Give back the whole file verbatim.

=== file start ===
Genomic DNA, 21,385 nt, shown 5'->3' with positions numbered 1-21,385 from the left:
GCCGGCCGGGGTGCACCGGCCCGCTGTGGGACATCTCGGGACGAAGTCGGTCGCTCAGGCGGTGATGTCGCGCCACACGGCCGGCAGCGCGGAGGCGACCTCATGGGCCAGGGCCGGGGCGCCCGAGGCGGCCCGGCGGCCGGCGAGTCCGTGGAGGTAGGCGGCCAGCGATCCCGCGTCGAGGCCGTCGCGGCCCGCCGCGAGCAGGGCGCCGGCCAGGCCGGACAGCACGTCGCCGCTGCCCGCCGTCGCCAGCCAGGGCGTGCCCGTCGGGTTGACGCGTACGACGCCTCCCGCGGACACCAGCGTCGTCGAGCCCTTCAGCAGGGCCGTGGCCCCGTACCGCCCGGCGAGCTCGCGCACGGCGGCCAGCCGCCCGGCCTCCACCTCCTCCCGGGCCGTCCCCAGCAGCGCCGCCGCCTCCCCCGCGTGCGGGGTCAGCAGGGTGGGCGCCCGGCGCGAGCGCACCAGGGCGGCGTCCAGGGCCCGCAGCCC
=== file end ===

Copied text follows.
Genomic DNA, 21,385 nt, shown 5'->3' with positions numbered 1-21,385 from the left:
GCCGGCCGGGGTGCACCGGCCCGCTGTGGGACATCTCGGGACGAAGTCGGTCGCTCAGGCGGTGATGTCGCGCCACACGGCCGGCAGCGCGGAGGCGACCTCATGGGCCAGGGCCGGGGCGCCCGAGGCGGCCCGGCGGCCGGCGAGTCCGTGGAGGTAGGCGGCCAGCGATCCCGCGTCGAGGCCGTCGCGGCCCGCCGCGAGCAGGGCGCCGGCCAGGCCGGACAGCACGTCGCCGCTGCCCGCCGTCGCCAGCCAGGGCGTGCCCGTCGGGTTGACGCGTACGACGCCTCCCGCGGACACCAGCGTCGTCGAGCCCTTCAGCAGGGCCGTGGCCCCGTACCGCCCGGCGAGCTCGCGCACGGCGGCCAGCCGCCCGGCCTCCACCTCCTCCCGGGCCGTCCCCAGCAGCGCCGCCGCCTCCCCCGCGTGCGGGGTCAGCAGGGTGGGCGCCCGGCGCGAGCGCACCAGGGCGGCGTCCAGGGCCCGCAGCCC